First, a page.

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We are not enemies, but friends...
...to heal the divides that have held back our progress. Like Abe says we are friends!
"And tonight, I think about all that she's seen throughout her century in America— the heartache and the hope; the struggle and the progress; the times we were told that we can't, and the people who pressed on with that American creed: Yes we can."
"And above all, I will ask you join in the work of remaking this nation the only way it's been done in America for two hundred and twenty-one years—block by block, brick by brick, calloused hand by calloused hand."
Barack Obama references a quote from Abraham Lincoln in his presidential victory speech. "As Lincoln said to a nation far more divided than ours, "We are not enemies, but friends . . ." At this point in his speech Obama is talking about the divides in our changing nation, here, where he used Abe's quote he is using ethos. He uses Lincoln , a credible source to make himself more trustworthy and credible.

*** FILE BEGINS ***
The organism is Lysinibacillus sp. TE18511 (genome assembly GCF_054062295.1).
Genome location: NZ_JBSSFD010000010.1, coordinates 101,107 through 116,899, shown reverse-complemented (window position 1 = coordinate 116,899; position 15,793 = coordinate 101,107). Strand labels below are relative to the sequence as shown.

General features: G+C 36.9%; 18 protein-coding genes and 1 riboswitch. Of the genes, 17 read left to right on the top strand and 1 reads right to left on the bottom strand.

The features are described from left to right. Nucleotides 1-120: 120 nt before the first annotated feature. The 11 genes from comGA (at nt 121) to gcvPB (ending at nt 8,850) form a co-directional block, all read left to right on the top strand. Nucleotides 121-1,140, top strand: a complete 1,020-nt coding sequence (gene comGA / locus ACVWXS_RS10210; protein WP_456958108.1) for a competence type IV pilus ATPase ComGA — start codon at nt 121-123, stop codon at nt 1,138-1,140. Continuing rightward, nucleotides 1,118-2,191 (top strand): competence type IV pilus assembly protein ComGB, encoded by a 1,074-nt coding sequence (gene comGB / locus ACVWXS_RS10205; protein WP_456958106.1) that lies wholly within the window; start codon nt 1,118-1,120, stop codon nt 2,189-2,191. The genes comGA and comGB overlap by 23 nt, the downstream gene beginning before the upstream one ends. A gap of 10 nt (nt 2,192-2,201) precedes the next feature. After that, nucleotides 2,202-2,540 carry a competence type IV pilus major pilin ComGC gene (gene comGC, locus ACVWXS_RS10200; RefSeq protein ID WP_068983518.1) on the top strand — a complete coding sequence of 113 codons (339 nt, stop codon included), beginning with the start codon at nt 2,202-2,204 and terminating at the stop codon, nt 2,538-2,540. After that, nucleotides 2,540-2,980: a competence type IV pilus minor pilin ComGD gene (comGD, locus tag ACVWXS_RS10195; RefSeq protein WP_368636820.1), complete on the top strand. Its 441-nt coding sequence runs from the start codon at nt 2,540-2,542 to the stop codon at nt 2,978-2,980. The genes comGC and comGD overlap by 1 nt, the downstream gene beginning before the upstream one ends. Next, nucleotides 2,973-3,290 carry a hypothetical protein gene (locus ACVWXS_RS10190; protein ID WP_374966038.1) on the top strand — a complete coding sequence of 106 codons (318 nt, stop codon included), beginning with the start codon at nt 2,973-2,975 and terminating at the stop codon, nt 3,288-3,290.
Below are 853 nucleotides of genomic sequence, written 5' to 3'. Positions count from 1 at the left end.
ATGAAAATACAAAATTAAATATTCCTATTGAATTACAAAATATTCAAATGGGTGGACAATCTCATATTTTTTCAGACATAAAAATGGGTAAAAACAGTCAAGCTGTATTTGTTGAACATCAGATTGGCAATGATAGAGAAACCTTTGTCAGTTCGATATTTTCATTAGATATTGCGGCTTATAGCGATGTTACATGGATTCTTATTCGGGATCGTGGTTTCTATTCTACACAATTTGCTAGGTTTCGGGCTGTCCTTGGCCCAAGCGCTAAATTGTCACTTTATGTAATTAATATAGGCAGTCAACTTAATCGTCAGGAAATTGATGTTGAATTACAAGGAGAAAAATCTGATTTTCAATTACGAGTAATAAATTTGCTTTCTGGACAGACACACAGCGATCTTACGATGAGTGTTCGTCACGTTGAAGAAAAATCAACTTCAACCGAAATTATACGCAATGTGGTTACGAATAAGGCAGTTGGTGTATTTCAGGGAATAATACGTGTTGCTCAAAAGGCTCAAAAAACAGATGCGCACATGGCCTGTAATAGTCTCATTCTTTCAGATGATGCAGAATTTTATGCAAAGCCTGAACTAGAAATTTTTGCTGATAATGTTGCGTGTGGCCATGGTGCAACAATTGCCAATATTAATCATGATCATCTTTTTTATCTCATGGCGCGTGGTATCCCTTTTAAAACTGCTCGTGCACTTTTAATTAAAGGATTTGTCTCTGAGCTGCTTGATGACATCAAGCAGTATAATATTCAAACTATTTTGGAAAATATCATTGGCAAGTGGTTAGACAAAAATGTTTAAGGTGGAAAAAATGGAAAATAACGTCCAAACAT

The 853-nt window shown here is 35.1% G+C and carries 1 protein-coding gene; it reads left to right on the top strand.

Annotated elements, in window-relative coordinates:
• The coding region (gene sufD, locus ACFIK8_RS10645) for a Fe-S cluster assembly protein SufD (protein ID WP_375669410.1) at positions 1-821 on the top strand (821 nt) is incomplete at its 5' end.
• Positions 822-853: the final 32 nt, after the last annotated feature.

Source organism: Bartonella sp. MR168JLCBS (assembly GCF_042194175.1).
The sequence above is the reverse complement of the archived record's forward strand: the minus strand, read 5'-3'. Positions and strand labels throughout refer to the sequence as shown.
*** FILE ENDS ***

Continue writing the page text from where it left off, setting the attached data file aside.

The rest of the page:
Obama shares the story of the 106 year-old voter named Ann Nixon Cooper. Using storytelling in a speech employs pathos. Obama uses this example of this little old lady, to tug on the heart strings of the American people. To appeal to them emotionally.
Here Obama appeals to the audiences logic by employing logos through a comparison, or metaphor. He doesn't mean they will literally do it brick by brick, but adding this comparison adds a deeper meaning and makes his point more clear to the audience.
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